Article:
Adjusting to New Spaces

I’ve recently moved work locations within the same organization and it’s proven to be a very tumultuous experience. It’s still the same organization, but I work with different people all together, and each site has it’s own regulations and ways that they do things. So it’s a bit of a culture shock.

I came from a small, cozy site that was tight knit and friendly. My new site is also friendly, but it’s crazy. There is constantly 100 things going on around me at any given time and the processes are completely different. It’s also huge, and the demographic I work with has drastically changed. I’m not working with the same people and as somebody who has recently started in the field, those colleagues were somewhat of a security blanket to me.

That’s not to say that I don’t enjoy my new site and I have been learning new things and settling in, however, it’s always hard to get settled in to a new place; whether that is a new job, new home, or even just a new routine.

Here are some tips to help it along:

Get to Know the People Around You

I am a firm believer that the people that you live near and work with can make or break a home or work experience.

My crazy neighbours have proven this time and time again and my coworkers have made me love my job even when it gets a little on the dry side.

Getting to know the people who surround you will really help you adjust. Even just asking questions when they make remarks or you see them doing something (ie: asking a neighbour how old his or her baby is when you see them, or a coworker how long they’ve worked at the company) can be helpful.

Change Things Around

One of the most frustrating things when I changed sites at my job was coming to a new desk where nothing is where I was used to it being. This really impeded my productivity and wasn’t so good for my feng shui.

What really helped with this was changing things around to being similar to my previous work station. This helped me tremendously because I didn’t feel as if I were in such a foreign place.

I also found that mimicking my old living room layout in my new apartment helped me adjust as well.

You can change it around once you get used to your surroundings in other ways, but this helps with the adjustment period right off the bat.

Bring Familiar Items

I don’t know why I hadn’t thought of this before, but my desk at my new work location hasn’t felt exactly like mine, and didn’t until I set up my pictures and favorite office supplies and my calendar and certificates.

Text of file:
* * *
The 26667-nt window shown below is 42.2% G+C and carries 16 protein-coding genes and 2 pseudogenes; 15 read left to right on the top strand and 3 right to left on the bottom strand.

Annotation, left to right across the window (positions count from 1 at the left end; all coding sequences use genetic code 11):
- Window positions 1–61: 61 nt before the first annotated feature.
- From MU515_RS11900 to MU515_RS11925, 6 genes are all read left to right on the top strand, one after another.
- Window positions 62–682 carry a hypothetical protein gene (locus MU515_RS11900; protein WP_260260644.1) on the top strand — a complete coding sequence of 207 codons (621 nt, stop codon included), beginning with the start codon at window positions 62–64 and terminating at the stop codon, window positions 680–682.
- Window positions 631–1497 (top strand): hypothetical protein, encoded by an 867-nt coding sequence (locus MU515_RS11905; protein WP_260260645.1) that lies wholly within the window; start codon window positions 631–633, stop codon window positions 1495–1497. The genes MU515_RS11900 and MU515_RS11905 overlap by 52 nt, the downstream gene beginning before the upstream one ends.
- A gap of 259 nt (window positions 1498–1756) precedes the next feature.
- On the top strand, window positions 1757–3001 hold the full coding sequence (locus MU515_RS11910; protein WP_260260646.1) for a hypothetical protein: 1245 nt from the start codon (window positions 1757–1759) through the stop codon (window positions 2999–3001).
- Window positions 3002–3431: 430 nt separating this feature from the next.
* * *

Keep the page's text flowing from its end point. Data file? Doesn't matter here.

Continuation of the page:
It took me awhile to unpack my box from my old work site, and I couldn’t really place my finger on why I felt like I was squatting at somebody else’s desk temporarily. The desk was designated to me, so why didn’t it feel like mine?

I finally got around to unpacking my box and putting my pictures of my boyfriend and the dogs and my certificates and things, and when I did, I felt much more “at home”.

This made my desk feel much more lived in, and was good for my productivity because I didn’t feel like I was in a strange place anymore.

Give It Time

It’s always hard to stop the “out of my element” feeling that you get when you are in a new place, but with a little time you’ll feel just as comfortable as you were before.

Taking some time to get to know your surroundings will really help with feeling comfortable, instead of just jumping right in to the activities that you need to get to, but sometimes that’s not an option and giving yourself time is valuable.

Change is difficult for humans to accept, and even more difficult to adjust to, so don’t expect too much from yourself. Sometimes, time is all that will help.

So, have you had to adjust to change in the past? What has helped you? 


Comments

Adjusting to New Spaces — 15 Comments

  1. It can be really hard to get accustomed to a new place. Like you, I never feel like a space is my own until I put up pictures of my family. Then, I need to get my drawers organized so that everything feels comfortable for me and I can find everything. Good luck in your new group Daisy!

  2. Good tips. I’ve had to deal with changing locations at work before and I agree that it can be not so fun. For me it was getting to know the people around me and having familar things on my desk. Like you say, it just takes some time to get comfortable.

    • It’s not fun, but I wonder if it’s more productive. I know being in a strange place can make me a little more creative. Although I can’t say that I’ve been more productive since switching.

    • Wow! I can imagine if I was in an office for two years it would be riddled with stuff of my own. But I’m sure if you’ve been there for so long, you are comfortable there!

  3. They just recently renovated our entire building, and in doing so, the taller cube walls went away and instead they are only four foot walls, and you share space with 1-2 other people in your ‘square’. It definitely has required a lot of adjustment but as you say, time has made it so that I’ve adapted. I also have my earphones where I can put on some music if people around me get too loud.

  4. I remember when I was working in an office setting and how things would change. I was never a fan. There was one time when I had an office to myself and they ended up sticking someone in with me. I thought it sucked even though I was friends with him.

    • I can’t imagine having my own office again. I had one when I did a temporary assignment with an internship, and it was so isolating! But if you are used to it, I’m sure it would be hard to adapt.

    • Haha that may be my Type A showing through. I only like calculators with hard buttons, fine tipped pens, and a specific type of scissor. It bugs me when I don’t have these things.

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